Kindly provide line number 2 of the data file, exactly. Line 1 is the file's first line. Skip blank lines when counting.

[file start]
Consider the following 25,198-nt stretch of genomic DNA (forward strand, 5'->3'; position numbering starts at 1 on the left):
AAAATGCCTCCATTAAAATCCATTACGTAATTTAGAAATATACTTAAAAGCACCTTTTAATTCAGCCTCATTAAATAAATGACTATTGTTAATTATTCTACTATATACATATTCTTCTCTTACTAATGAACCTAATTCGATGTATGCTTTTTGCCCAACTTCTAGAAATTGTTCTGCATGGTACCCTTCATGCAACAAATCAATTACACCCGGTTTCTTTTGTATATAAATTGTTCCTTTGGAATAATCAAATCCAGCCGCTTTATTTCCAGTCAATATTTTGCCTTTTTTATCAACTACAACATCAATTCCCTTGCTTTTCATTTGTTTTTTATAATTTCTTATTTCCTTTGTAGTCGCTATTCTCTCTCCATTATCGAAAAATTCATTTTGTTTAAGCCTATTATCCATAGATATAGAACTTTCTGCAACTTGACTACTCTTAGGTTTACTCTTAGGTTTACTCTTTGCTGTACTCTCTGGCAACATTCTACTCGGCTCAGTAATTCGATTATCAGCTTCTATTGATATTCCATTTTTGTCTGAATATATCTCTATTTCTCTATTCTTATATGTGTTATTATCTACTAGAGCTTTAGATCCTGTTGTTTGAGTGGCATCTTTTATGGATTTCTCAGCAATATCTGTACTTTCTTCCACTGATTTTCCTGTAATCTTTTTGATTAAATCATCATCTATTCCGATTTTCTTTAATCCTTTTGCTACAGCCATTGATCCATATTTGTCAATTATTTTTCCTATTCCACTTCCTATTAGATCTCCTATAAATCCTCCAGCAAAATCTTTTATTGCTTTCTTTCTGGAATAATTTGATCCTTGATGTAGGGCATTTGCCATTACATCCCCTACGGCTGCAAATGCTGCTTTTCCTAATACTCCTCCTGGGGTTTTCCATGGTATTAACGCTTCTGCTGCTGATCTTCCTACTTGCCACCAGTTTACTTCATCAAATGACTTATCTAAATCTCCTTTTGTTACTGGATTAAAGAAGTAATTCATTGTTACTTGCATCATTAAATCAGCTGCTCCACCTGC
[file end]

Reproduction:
AAAATGCCTCCATTAAAATCCATTACGTAATTTAGAAATATACTTAAAAGCACCTTTTAATTCAGCCTCATTAAATAAATGACTATTGTTAATTATTCTACTATATACATATTCTTCTCTTACTAATGAACCTAATTCGATGTATGCTTTTTGCCCAACTTCTAGAAATTGTTCTGCATGGTACCCTTCATGCAACAAATCAATTACACCCGGTTTCTTTTGTATATAAATTGTTCCTTTGGAATAATCAAATCCAGCCGCTTTATTTCCAGTCAATATTTTGCCTTTTTTATCAACTACAACATCAATTCCCTTGCTTTTCATTTGTTTTTTATAATTTCTTATTTCCTTTGTAGTCGCTATTCTCTCTCCATTATCGAAAAATTCATTTTGTTTAAGCCTATTATCCATAGATATAGAACTTTCTGCAACTTGACTACTCTTAGGTTTACTCTTAGGTTTACTCTTTGCTGTACTCTCTGGCAACATTCTACTCGGCTCAGTAATTCGATTATCAGCTTCTATTGATATTCCATTTTTGTCTGAATATATCTCTATTTCTCTATTCTTATATGTGTTATTATCTACTAGAGCTTTAGATCCTGTTGTTTGAGTGGCATCTTTTATGGATTTCTCAGCAATATCTGTACTTTCTTCCACTGATTTTCCTGTAATCTTTTTGATTAAATCATCATCTATTCCGATTTTCTTTAATCCTTTTGCTACAGCCATTGATCCATATTTGTCAATTATTTTTCCTATTCCACTTCCTATTAGATCTCCTATAAATCCTCCAGCAAAATCTTTTATTGCTTTCTTTCTGGAATAATTTGATCCTTGATGTAGGGCATTTGCCATTACATCCCCTACGGCTGCAAATGCTGCTTTTCCTAATACTCCTCCTGGGGTTTTCCATGGTATTAACGCTTCTGCTGCTGATCTTCCTACTTGCCACCAGTTTACTTCATCAAATGACTTATCTAAATCTCCTTTTGTTACTGGATTAAAGAAGTAATTCATTGTTACTTGCATCATTAAATCAGCTGCTCCACCTGC